Robert Gourlay was born in 1792 in Fifeshire, Scotland. His first wife’s maiden name was Cameron and they had 3 children, William, Thomas, and Sarah. Robert married Helen Lawson on October 22, 1822 in Edinburgh, Scotland. They had two daughters, Margaret and Lilly Ann, and three sons, George, James, and Alfred – who would become the owners of “Gourlay Brothers” in Detroit in the 1870s. Margaret was born July 26, 1829 and died in Detroit on March 8, 1918. George was born January 7, 1834 and died December 8, 1900 in Detroit. Lilly Ann was born December 31, 1835. She died May 17, 1860 in New York City. James was born December 3, 1837 and died November 19, 1919 in Detroit. Alfred was born July 31, 1845 and died in Detroit on March 5, 1930.
Robert Gourlay’s children with his first wife:
WILLIAM – born 1815 in Edinburgh. He was a popular comedian and actor, playing roles in Scotland, England, Australia, and America. He married Louisa J. Ryder on Oct. 25, 1841 and had 6 children – Ellen, Jessie, Robert, Corbet, John, and Alice. With his second wife, Susan, William had 2 more children, Minnie and William. The whole family was involved in the theatre. In 1866-1869, he and the family traveled to Australia. He visited New Zealand in 1874 with his collection of curiosities. In the summer of 1880, the Gourlay family made their last stage appearance in Newcastle, England. They presented Mrs. MacGregor’s Levee on July 26-27, 1880.
THOMAS – born 1820 in Edinburgh. He was also an actor. He and daughters Jeannie and Margaret were in the cast of “Our American Cousin” the night Lincoln was assassinated. Apparently, Jeannie had just left the stage when the shot was fired. According to a Feb. 3, 1968 article in The Pocono Record, Thomas covered Lincoln with a flag from the theater and helped to carry Lincoln to a house across the street. The flag is currently at the Pike County Historical Society’s The Columns Museum.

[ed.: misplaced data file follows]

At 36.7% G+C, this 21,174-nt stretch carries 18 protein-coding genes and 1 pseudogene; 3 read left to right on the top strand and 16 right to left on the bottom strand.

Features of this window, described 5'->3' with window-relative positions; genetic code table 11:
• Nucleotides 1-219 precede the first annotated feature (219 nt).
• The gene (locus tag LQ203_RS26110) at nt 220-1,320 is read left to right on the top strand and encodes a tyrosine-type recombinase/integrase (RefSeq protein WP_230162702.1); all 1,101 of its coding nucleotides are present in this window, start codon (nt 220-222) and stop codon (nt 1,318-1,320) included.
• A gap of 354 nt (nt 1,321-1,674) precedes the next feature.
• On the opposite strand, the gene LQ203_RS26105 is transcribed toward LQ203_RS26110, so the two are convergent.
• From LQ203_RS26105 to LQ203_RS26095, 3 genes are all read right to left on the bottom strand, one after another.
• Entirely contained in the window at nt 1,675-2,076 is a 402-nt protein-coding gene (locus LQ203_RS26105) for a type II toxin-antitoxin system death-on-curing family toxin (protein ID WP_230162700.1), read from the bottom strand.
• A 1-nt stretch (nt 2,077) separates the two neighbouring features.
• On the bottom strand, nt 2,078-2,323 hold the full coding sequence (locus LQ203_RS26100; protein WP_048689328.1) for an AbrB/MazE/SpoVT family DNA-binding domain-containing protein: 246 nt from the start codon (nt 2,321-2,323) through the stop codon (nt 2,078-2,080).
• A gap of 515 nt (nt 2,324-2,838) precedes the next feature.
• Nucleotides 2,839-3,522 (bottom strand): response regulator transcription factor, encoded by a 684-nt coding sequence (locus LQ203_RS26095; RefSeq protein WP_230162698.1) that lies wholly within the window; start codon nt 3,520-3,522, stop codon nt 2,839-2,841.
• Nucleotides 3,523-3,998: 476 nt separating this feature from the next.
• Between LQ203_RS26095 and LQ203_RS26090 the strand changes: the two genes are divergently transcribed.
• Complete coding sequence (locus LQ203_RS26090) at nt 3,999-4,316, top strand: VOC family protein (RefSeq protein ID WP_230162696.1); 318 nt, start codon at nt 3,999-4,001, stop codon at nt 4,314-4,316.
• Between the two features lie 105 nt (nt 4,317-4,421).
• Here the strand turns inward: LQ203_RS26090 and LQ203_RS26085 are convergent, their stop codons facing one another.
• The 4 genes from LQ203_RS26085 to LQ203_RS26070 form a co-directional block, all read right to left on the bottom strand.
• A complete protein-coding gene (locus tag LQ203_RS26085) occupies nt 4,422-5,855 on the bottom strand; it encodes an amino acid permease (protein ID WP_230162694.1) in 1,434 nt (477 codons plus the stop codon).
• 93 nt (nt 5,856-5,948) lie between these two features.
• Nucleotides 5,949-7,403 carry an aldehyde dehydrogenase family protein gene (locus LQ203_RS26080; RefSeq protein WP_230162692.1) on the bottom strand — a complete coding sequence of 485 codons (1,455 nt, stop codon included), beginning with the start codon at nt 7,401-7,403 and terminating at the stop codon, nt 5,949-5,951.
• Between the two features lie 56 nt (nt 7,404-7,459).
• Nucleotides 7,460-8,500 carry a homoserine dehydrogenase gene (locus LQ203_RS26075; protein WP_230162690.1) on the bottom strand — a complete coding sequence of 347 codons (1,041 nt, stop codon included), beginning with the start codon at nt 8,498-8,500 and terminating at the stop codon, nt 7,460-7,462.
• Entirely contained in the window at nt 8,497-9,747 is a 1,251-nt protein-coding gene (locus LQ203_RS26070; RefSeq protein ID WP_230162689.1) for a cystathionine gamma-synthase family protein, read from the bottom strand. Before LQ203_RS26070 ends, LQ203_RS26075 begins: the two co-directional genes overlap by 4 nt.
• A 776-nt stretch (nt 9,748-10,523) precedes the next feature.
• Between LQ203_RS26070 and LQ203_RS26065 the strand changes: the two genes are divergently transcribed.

In the 1841 Scotland census, Robert’s family was living at 219 High Street in Edinburgh where Robert was a tailor. Robert died before the 1851 census, in which the family was still living at the same address. Helen was a draper and her sons George and James were draper’s assistants. In May 1855, Lilly Gourlay married George Welwood Murray in Edinburgh. The next year, Helen and her children left Scotland for New York. George Murray, Lilly, and their son George came in July 1858. In the 1860 U.S. Census, taken on June 5th, Helen and her three sons were living in New York City. George and James were clerks and Alfred was a compositor (a typesetter). Next to Helen lived her son-in-law George W. Murray, his sons George (4 years old) and James Alan (11 months), and Helen’s daughter Margaret. Sadly, Lilly Ann had died the previous month.
On October 21, 1866, James Gourlay married Jean F. Craig in Manhattan. On August 9, 1868, they placed membership at the Plum Street Church of Christ in Detroit. On January 15, 1869, George Gourlay married Maria Stanbery in New York. In the 1870 U.S. Census, Helen and her children Margaret and Alfred were still living in New York City. James and Jean were living in Detroit where James worked in a tailor shop. In the May 8, 1870 Detroit Free Press, an advertisement for Baxter & Gourlay, “fashionable merchant tailors” from New York, stated that they had just opened a store at 156 Jefferson Avenue. On May 1, 1873, Baxter & Gourlay dissolved. Baxter stayed at the Jefferson Ave. store and James occupied a store next to the Detroit Opera House. In 1875, Alfred Gourlay (who had married Laura Andruss in 1872) joined his brother in Detroit and Gourlay Brothers was formed. Their brother George joined them in Detroit in 1878 (I think his wife Maria never joined him in Detroit and stayed in New York with her parents until George divorced her for desertion in 1893). The brothers all joined the Plum Street Church of Christ and were “noted for their musical ability.” According to Boyd, William B. Thompson, ex-mayor of Detroit, used to stand outside the church building and listen to the singing (p. 106).